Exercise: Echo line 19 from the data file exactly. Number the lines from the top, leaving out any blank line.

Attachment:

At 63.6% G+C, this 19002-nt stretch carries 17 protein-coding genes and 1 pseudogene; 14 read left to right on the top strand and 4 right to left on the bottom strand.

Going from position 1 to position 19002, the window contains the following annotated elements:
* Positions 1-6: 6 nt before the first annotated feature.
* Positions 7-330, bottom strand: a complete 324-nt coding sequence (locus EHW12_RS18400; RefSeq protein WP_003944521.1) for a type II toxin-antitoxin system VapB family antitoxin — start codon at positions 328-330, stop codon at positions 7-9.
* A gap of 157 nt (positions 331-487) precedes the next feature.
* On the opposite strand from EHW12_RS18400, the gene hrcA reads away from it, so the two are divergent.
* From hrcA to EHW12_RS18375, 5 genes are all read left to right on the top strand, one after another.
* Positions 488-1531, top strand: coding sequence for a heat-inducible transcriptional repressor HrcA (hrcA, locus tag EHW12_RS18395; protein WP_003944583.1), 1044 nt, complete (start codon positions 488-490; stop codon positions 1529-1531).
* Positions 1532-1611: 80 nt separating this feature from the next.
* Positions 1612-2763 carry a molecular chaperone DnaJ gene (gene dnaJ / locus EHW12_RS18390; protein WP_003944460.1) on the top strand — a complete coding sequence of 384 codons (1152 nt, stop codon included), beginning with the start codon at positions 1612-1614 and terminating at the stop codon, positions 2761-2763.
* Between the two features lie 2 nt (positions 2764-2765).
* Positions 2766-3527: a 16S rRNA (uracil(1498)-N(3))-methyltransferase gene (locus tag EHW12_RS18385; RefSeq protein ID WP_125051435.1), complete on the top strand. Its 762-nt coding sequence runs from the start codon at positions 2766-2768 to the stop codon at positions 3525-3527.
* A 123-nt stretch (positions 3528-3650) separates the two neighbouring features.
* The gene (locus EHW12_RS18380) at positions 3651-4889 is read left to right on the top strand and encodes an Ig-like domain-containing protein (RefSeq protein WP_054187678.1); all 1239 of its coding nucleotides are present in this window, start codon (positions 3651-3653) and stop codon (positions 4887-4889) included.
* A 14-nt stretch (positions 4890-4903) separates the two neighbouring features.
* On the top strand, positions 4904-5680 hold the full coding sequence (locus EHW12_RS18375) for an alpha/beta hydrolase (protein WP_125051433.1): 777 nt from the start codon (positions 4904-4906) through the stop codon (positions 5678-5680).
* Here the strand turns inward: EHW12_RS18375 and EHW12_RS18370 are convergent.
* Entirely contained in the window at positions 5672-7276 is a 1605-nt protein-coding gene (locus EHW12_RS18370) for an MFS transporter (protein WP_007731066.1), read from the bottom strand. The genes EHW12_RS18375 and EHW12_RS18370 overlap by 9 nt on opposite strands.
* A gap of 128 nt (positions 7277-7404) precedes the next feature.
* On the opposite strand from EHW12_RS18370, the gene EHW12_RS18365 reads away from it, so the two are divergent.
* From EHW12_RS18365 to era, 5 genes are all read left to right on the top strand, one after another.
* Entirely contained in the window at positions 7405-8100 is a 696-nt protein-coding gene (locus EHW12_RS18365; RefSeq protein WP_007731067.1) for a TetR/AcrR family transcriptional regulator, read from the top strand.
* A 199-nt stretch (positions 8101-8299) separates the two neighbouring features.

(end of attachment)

* A gap of 128 nt (positions 7277-7404) precedes the next feature.